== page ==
Funerals: a time for reflection
The Talmud (Moed Katan 27b) teaches that it was customary in some localities to blow the shofar to announce a death in the community and to summon citizens to attend the funeral.
An additional practice that took place during a funeral was that women used to wail (Ketubot 46b).
Today, these practices are not very common, but not too long ago, they were relevant. My mother recalls women wailing as a child in Morocco.
Why were these practices incorporated into funeral services? What is their significance?
Some say that it was a practical way to gather people to attend the funeral.
The Maavar Yabok explains that it was a way to protect the living people from the angel of death.
I believe the shofar was a wake-up call for people to realize their mistakes, to repent and to return to God.
The great Sephardi sage, the Rambam, writes in his book Mishne Torah (Laws of Repentance 3, 4) “Arise from your slumber, you who are asleep; wake up from your deep sleep, you who are fast asleep; search your deeds, repent, and remember your Creator.
“Those of you who forget the truth because of daily trivialities, indulging throughout the year in the useless things that cannot profit you nor save you, look into your souls, amend your ways and deeds.
“Let everyone give up his evil way and his bad purpose.”
I believe that a funeral is a time of reflection and repentance. When someone passes away, it affects the family, the friends and the community. When the shofar is blown, the sound penetrates the hearts. It enables us to realize how vulnerable we are, how life is so fragile and how every minute counts.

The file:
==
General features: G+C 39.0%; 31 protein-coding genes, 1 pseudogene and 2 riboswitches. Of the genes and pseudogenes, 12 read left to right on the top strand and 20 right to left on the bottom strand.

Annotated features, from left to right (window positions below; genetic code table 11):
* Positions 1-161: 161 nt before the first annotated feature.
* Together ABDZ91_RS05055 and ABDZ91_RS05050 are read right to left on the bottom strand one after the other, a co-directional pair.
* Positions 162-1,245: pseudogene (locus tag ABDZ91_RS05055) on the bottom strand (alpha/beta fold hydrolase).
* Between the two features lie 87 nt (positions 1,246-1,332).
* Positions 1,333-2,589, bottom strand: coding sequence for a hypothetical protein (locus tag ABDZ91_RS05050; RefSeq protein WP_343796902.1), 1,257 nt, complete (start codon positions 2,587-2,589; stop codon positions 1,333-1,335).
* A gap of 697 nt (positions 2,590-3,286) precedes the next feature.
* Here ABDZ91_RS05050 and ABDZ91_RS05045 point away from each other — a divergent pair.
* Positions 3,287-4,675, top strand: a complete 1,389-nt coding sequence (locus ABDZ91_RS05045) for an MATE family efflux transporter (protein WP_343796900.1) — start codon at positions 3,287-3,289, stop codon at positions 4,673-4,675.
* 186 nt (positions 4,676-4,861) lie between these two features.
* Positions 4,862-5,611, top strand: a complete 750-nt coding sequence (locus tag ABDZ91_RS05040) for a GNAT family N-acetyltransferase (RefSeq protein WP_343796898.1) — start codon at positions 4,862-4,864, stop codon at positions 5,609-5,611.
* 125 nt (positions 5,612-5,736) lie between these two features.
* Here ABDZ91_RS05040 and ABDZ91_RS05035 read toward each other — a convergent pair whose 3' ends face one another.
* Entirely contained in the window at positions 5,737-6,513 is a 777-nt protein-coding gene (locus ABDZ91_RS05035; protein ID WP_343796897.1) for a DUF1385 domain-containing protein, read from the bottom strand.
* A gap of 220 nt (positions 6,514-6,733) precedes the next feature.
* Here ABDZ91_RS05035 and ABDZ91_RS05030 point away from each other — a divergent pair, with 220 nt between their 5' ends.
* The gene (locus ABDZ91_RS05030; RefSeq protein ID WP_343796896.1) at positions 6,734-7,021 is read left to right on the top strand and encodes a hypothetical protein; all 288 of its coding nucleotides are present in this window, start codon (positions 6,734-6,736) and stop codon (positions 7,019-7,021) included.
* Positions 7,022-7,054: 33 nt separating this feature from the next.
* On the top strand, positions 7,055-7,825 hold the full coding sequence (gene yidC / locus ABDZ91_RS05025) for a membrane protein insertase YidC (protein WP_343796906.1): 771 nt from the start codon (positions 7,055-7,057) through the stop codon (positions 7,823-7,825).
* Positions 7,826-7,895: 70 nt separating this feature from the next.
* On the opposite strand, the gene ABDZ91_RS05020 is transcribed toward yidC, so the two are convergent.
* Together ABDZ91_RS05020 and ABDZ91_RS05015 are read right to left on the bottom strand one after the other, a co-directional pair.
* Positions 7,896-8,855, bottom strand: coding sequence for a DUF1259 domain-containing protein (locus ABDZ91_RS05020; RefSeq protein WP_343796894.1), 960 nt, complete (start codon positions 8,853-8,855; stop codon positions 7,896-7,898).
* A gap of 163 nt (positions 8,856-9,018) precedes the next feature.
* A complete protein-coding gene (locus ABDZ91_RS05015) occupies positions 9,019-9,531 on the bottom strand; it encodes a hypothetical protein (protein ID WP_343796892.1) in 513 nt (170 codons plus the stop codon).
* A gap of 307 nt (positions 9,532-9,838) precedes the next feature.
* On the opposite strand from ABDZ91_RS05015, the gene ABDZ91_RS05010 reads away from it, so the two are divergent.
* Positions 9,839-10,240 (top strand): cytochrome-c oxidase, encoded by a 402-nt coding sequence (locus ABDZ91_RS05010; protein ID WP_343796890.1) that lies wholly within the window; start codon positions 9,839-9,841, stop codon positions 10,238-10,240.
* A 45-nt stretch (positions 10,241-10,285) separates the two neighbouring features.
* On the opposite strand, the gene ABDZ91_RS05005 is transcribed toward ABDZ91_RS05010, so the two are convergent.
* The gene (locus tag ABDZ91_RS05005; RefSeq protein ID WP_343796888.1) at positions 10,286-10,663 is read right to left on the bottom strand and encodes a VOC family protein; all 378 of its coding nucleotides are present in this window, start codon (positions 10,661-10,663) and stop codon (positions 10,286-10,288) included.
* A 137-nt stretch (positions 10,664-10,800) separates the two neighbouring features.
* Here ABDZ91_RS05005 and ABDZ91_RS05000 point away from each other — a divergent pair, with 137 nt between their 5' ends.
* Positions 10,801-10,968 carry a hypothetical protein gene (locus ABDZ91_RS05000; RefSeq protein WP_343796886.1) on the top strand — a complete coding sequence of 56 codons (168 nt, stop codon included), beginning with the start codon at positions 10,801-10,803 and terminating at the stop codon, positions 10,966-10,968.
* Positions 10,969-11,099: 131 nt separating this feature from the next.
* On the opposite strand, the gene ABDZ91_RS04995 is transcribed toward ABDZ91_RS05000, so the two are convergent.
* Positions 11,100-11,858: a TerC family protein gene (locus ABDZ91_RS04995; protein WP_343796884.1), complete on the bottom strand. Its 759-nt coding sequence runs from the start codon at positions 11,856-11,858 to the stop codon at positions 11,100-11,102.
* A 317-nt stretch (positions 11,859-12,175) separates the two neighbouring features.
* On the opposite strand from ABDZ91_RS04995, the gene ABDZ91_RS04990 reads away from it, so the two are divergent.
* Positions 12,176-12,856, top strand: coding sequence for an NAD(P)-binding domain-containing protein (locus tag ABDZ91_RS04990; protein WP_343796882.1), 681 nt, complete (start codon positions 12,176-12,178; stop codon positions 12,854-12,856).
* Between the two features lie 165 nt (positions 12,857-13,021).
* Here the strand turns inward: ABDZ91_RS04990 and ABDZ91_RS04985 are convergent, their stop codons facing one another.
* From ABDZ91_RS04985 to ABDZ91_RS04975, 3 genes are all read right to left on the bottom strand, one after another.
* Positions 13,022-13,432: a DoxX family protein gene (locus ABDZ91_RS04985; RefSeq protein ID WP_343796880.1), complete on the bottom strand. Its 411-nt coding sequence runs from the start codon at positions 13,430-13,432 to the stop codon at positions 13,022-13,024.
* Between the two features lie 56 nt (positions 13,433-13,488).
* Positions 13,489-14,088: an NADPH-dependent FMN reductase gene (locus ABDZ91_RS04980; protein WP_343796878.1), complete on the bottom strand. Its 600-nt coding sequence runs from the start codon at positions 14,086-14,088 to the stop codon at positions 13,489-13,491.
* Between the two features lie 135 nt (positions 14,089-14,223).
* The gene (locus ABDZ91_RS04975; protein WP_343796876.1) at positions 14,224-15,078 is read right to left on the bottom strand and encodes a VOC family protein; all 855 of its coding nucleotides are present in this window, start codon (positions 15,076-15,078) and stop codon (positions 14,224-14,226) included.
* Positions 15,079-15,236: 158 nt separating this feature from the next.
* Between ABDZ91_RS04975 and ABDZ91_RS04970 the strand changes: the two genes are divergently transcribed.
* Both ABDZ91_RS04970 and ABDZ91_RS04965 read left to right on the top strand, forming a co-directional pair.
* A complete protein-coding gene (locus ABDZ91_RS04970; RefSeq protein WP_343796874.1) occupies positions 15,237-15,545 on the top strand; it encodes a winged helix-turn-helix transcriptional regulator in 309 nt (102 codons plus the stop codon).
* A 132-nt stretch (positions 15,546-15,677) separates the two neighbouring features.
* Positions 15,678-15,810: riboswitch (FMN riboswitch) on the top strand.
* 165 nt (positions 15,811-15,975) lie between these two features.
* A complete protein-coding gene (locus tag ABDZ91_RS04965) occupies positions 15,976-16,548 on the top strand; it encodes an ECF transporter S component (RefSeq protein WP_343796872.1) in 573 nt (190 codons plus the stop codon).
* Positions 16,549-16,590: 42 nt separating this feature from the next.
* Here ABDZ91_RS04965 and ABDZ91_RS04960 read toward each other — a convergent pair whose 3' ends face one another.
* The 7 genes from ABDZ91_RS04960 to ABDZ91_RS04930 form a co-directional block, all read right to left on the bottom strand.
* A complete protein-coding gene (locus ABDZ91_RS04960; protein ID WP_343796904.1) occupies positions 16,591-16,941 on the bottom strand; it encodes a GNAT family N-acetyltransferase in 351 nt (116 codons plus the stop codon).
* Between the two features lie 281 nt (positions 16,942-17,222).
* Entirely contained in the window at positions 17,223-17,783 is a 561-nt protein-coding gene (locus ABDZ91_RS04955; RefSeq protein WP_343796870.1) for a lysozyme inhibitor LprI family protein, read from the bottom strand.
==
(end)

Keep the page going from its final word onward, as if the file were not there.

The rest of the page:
Every loss is difficult. However, when someone passes away at a young age, leaving a wife and family, it’s even more difficult. When someone who affected people’s lives positively passes away, it’s really difficult to accept. When a leader of a community passes away, it’s extremely painful.
We do not know the ways of God, but through our faith, we learn that “the ways of God are righteous” (Hosea 14).
I recently lost a good friend, Rabbi Yosef Oziel, the beloved Rabbi of Hechal Shalom Sephardic Congregation in Miami, Fla. He was someone who changed people’s lives and affected his community positively.
When Rabbi Shlomo Amar, chief Sephardi Rabbi of Israel, eulogized Rabbi Oziel, he said that even though Rabbi Oziel was a young man, he was able to achieve so much during his short time in this world.
Each one of us should realize that “the day is short and there is a lot to be done” (Ethics of our Fathers).
As we enter the month of Elul, approaching Rosh Hashanah, it’s time to reflect and change our ways.
Yehi zichro baruch. May his memory be for a blessing.